|Examples of Price Controls in Various Countries|
Section 340B of the Public Health Service Act sets price controls for pharmaceuticals purchased by certain government agencies and to certain grantees of Federal agencies. It provides that as a condition for participation in Medicaid, drug manufacturers must sign a pharmaceutical pricing agreement - includeing specific price ceilings - with the Secretary of the Department of Health and Human Services.
The Patent Act of 1987 created the Patented Medicine Prices Review Board PMPRB, which regulates drug prices using a public set of guidelines (see below). To ensure this independence and autonomy, the Act provides no power to the government to direct the Board or to review its decisions and orders. However, decisions of the Board are subject to judicial review by the Federal Court of Canada on jurisdictional or procedural grounds in accordance with administrative law principles.
PHARMAC, the Pharmaceutical Management Agency, is a Crown entity established pursuant to the New Zealand Public Health and Disability Act 2000. PHARMAC is directly accountable to the Minister of Health. The PHARMAC Board consists of up to six members appointed by the Minister of Health. All decisions relating to PHARMAC's operation are made by or under the authority of the Board. In particular, the Board members decide on the strategic direction of PHARMAC and may decide which pharmaceuticals should be subsidised and at what levels, and whether or not special conditions or guidelines are to be applied.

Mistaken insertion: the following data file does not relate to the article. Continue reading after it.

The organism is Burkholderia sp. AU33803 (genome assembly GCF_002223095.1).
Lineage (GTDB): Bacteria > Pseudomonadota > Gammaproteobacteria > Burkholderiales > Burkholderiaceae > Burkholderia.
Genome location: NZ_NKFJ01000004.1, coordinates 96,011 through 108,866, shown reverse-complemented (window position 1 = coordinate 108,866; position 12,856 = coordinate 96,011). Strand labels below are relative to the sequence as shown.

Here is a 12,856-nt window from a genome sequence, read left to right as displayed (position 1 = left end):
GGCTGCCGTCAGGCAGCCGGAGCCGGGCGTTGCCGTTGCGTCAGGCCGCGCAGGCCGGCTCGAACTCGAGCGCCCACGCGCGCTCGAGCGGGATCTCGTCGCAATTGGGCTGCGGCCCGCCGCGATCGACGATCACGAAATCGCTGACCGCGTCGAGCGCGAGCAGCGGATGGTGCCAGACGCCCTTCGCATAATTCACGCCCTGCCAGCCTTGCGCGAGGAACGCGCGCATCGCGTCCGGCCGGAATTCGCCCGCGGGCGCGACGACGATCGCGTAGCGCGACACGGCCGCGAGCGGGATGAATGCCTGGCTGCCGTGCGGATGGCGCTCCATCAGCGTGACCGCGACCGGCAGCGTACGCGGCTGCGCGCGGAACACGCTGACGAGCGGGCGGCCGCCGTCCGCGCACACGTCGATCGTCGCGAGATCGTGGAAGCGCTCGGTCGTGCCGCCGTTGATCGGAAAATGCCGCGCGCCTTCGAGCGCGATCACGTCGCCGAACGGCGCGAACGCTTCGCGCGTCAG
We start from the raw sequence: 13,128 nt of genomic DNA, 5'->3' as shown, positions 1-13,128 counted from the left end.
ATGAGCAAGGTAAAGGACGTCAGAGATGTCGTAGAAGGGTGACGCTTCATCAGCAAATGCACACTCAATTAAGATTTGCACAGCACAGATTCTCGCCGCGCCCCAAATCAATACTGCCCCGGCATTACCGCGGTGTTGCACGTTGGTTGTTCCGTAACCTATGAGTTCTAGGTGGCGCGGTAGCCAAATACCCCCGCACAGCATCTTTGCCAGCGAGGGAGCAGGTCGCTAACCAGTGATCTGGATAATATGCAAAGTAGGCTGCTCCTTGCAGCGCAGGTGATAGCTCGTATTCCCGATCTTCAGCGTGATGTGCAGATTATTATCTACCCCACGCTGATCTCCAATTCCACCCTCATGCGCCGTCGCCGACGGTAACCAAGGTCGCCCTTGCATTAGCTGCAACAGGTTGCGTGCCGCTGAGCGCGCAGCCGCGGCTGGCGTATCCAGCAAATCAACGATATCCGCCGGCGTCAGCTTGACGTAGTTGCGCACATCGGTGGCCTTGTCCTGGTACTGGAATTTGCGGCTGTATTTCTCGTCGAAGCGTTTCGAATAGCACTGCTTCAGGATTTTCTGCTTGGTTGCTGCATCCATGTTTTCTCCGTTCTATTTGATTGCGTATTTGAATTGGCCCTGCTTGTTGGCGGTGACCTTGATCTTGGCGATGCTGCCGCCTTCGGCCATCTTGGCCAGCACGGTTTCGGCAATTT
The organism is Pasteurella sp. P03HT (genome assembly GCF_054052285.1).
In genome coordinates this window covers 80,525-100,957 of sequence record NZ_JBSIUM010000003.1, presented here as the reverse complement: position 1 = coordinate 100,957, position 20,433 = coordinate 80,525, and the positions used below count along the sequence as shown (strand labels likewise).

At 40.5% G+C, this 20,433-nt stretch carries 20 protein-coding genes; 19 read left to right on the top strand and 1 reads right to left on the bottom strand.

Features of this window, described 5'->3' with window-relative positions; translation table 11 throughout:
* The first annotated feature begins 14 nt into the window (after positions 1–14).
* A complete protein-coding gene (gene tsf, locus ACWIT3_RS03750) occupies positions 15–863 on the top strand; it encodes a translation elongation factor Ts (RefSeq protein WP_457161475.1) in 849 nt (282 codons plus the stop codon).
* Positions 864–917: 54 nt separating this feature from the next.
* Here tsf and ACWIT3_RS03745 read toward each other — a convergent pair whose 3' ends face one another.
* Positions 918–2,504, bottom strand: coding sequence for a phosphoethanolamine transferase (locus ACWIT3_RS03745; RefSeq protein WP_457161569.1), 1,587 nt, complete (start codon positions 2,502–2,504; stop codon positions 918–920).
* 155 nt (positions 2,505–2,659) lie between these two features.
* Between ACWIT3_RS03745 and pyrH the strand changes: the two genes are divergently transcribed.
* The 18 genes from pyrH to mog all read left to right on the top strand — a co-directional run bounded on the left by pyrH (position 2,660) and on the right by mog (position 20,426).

In general, PHARMAC will not apply a subsidy to a new medicine unless it is offered at a price lower than currently available subsidized medicines in the same therapeutic class or unless the producer is willing to lower its price on another medicine already subsidized in another class. Pharmaceuticals can also be delisted if a competing product is selected to serve the market as the result of a tender or if a cheaper alternative becomes available and the manufacturer of the original product refuses to discount its price to that of the lower-priced alternative. PHARMAC's use of reference pricing, the practice of doing trade-off deals between classes of drugs, and tendering practices can negatively affect a company's revenue return on its intellectual property.
|USTR Documents On Pharmaceutical Price Controls Abroad|
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